DON’T FLY AWAY!
An important beneficial insect to get to know is the ladybug or, more properly, “lady beetle.” We’ll talk about two here: the vedalia beetle (Rodolia cardinalis) and the convergent lady beetle (Hippodamia convergens). Vedalia lady beetles eat aphids, scales, and other soft bodied insects. Most people are familiar with the adult, which is round, red with black spots, and about 1/4 inch long. This beetle was brought to the US from Australia in 1888 and saved the citrus industry in California by controlling cottony cushion scale. It is well-established in Florida now, as well. In addition to scale, the adult and larva have an appetite for aphids–a common rose pest. The larvae look like little dragons or alligators. Their long narrow bodies–about 1/3 inch long–are reddish-gray.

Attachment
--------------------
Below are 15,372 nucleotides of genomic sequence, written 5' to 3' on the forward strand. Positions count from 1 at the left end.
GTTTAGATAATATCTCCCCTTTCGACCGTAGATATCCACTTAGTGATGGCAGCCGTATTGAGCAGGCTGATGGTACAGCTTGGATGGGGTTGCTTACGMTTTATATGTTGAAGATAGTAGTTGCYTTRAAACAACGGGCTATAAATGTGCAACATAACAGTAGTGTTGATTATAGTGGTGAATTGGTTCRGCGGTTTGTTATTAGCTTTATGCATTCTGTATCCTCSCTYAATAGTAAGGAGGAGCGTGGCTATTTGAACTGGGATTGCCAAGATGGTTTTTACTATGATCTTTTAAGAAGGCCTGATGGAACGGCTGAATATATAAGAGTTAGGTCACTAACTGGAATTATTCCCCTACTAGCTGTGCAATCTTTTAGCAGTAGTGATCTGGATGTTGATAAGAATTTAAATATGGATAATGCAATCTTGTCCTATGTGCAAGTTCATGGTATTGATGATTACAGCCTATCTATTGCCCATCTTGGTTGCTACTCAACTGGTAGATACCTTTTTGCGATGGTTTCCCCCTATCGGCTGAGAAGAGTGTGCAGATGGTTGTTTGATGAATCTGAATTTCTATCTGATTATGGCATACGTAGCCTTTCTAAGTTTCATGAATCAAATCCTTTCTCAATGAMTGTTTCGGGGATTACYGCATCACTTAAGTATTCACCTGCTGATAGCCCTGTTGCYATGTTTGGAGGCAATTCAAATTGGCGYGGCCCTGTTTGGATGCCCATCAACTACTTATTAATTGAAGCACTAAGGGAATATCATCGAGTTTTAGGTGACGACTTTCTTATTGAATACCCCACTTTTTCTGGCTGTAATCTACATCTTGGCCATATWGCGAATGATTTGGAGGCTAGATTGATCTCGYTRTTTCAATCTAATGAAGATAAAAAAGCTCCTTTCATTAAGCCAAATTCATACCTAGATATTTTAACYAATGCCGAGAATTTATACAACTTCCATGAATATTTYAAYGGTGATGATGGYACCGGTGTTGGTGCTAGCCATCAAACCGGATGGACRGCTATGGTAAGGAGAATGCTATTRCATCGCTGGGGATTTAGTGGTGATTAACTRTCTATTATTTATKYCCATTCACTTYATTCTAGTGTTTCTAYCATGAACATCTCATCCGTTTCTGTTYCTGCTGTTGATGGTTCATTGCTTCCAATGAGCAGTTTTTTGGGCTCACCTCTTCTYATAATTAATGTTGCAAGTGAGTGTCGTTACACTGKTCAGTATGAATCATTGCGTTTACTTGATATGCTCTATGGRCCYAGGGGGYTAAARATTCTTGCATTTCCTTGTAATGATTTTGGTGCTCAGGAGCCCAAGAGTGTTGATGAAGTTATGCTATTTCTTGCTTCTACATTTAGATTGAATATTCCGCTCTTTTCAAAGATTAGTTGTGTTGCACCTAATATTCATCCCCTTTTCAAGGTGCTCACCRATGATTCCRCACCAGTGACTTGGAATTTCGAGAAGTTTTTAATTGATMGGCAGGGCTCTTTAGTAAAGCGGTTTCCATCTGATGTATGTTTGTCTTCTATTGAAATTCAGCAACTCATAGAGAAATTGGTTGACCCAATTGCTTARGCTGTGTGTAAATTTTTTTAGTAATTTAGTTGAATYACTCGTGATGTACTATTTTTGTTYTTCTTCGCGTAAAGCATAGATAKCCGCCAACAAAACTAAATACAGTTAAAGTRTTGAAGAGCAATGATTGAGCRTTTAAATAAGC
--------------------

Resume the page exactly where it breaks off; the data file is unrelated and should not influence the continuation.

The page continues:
Convergent lady beetles are a native species and far more common. These are the ones most Americans think of when the word “ladybug” is used. They, and their larvae, also have an appetite for aphids and other pests. Nearly everyone can recognize ladybugs, but perhaps not so many could identify their larvae. While the adults are almost universally regarded as harmless, their small, armadillo-like, blue and orange larvae are likely to be treated with more suspicion, and are often destroyed “to be on the safe side.”
Both adults and, more particularly, larvae feed on large numbers of insect pests, especially aphids. A single larva can consume up to 500 aphids in its three-week life. Before emerging as an adult ladybug, the larva pupates, and the yellow pupa may be mistaken for a Colorado beetle, which it superficially resembles. Ladybugs are most commonly red with either two or seven black spots, but they may also be black with red spots, yellow with black spots and black with yellow spots.
Get to know your beneficial insects. They can be very useful in keeping the pests away and reducing the use of chemicals. And remember–when you do need to use chemicals in your garden, read the instructions carefully and consult with one of our garden professionals, who can advise you on the best one to use for your particular problem